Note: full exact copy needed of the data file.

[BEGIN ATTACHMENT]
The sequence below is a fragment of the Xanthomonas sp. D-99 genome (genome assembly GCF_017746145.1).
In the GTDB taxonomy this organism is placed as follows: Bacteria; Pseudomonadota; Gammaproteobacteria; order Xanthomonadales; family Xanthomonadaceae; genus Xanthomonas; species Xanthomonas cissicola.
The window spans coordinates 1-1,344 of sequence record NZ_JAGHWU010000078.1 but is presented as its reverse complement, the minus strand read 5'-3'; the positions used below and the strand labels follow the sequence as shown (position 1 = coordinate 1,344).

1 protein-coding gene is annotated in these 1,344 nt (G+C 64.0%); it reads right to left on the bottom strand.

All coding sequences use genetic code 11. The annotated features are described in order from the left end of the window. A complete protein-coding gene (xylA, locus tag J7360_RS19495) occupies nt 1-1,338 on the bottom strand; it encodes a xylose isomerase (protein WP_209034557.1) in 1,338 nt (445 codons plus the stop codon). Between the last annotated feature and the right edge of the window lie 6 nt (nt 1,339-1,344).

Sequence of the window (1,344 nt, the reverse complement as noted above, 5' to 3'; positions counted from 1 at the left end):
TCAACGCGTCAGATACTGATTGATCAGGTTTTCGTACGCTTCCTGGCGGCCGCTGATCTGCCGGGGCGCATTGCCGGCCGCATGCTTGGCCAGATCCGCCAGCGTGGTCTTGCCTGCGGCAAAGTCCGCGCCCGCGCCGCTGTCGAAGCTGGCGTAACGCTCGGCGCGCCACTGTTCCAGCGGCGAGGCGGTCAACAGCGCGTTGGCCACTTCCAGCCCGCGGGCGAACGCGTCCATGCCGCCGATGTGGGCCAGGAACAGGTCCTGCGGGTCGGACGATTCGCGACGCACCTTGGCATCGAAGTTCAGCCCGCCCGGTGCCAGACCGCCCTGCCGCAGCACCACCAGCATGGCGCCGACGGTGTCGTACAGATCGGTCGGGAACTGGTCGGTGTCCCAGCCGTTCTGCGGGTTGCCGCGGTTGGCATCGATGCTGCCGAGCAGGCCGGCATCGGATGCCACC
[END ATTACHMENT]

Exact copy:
The sequence below is a fragment of the Xanthomonas sp. D-99 genome (genome assembly GCF_017746145.1).
In the GTDB taxonomy this organism is placed as follows: Bacteria; Pseudomonadota; Gammaproteobacteria; order Xanthomonadales; family Xanthomonadaceae; genus Xanthomonas; species Xanthomonas cissicola.
The window spans coordinates 1-1,344 of sequence record NZ_JAGHWU010000078.1 but is presented as its reverse complement, the minus strand read 5'-3'; the positions used below and the strand labels follow the sequence as shown (position 1 = coordinate 1,344).

1 protein-coding gene is annotated in these 1,344 nt (G+C 64.0%); it reads right to left on the bottom strand.

All coding sequences use genetic code 11. The annotated features are described in order from the left end of the window. A complete protein-coding gene (xylA, locus tag J7360_RS19495) occupies nt 1-1,338 on the bottom strand; it encodes a xylose isomerase (protein WP_209034557.1) in 1,338 nt (445 codons plus the stop codon). Between the last annotated feature and the right edge of the window lie 6 nt (nt 1,339-1,344).

Sequence of the window (1,344 nt, the reverse complement as noted above, 5' to 3'; positions counted from 1 at the left end):
TCAACGCGTCAGATACTGATTGATCAGGTTTTCGTACGCTTCCTGGCGGCCGCTGATCTGCCGGGGCGCATTGCCGGCCGCATGCTTGGCCAGATCCGCCAGCGTGGTCTTGCCTGCGGCAAAGTCCGCGCCCGCGCCGCTGTCGAAGCTGGCGTAACGCTCGGCGCGCCACTGTTCCAGCGGCGAGGCGGTCAACAGCGCGTTGGCCACTTCCAGCCCGCGGGCGAACGCGTCCATGCCGCCGATGTGGGCCAGGAACAGGTCCTGCGGGTCGGACGATTCGCGACGCACCTTGGCATCGAAGTTCAGCCCGCCCGGTGCCAGACCGCCCTGCCGCAGCACCACCAGCATGGCGCCGACGGTGTCGTACAGATCGGTCGGGAACTGGTCGGTGTCCCAGCCGTTCTGCGGGTTGCCGCGGTTGGCATCGATGCTGCCGAGCAGGCCGGCATCGGATGCCACC